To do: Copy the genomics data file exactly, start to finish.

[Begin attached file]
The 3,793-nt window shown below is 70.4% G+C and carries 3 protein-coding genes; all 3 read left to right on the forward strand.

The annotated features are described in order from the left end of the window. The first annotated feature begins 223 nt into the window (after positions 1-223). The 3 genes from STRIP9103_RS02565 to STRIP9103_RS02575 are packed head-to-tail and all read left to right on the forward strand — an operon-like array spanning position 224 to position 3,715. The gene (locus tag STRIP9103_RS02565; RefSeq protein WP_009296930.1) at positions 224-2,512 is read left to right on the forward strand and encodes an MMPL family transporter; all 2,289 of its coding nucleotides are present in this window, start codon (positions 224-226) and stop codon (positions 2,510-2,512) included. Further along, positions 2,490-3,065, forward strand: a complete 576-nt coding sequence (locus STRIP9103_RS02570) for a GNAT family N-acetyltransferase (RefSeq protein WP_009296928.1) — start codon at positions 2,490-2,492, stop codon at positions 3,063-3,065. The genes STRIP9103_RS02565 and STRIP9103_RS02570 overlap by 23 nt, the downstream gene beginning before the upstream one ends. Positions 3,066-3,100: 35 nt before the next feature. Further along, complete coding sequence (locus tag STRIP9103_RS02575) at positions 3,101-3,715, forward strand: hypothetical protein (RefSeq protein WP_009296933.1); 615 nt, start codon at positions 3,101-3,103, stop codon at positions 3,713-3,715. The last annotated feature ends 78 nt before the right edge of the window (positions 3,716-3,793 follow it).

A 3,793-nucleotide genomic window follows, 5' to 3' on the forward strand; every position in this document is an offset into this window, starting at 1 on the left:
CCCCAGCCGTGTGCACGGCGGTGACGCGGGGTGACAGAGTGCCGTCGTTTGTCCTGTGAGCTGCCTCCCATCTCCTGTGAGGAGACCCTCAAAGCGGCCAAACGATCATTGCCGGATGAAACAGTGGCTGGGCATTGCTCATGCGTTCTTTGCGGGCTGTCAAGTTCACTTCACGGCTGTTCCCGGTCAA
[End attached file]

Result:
The 3,793-nt window shown below is 70.4% G+C and carries 3 protein-coding genes; all 3 read left to right on the forward strand.

The annotated features are described in order from the left end of the window. The first annotated feature begins 223 nt into the window (after positions 1-223). The 3 genes from STRIP9103_RS02565 to STRIP9103_RS02575 are packed head-to-tail and all read left to right on the forward strand — an operon-like array spanning position 224 to position 3,715. The gene (locus tag STRIP9103_RS02565; RefSeq protein WP_009296930.1) at positions 224-2,512 is read left to right on the forward strand and encodes an MMPL family transporter; all 2,289 of its coding nucleotides are present in this window, start codon (positions 224-226) and stop codon (positions 2,510-2,512) included. Further along, positions 2,490-3,065, forward strand: a complete 576-nt coding sequence (locus STRIP9103_RS02570) for a GNAT family N-acetyltransferase (RefSeq protein WP_009296928.1) — start codon at positions 2,490-2,492, stop codon at positions 3,063-3,065. The genes STRIP9103_RS02565 and STRIP9103_RS02570 overlap by 23 nt, the downstream gene beginning before the upstream one ends. Positions 3,066-3,100: 35 nt before the next feature. Further along, complete coding sequence (locus tag STRIP9103_RS02575) at positions 3,101-3,715, forward strand: hypothetical protein (RefSeq protein WP_009296933.1); 615 nt, start codon at positions 3,101-3,103, stop codon at positions 3,713-3,715. The last annotated feature ends 78 nt before the right edge of the window (positions 3,716-3,793 follow it).

A 3,793-nucleotide genomic window follows, 5' to 3' on the forward strand; every position in this document is an offset into this window, starting at 1 on the left:
CCCCAGCCGTGTGCACGGCGGTGACGCGGGGTGACAGAGTGCCGTCGTTTGTCCTGTGAGCTGCCTCCCATCTCCTGTGAGGAGACCCTCAAAGCGGCCAAACGATCATTGCCGGATGAAACAGTGGCTGGGCATTGCTCATGCGTTCTTTGCGGGCTGTCAAGTTCACTTCACGGCTGTTCCCGGTCAA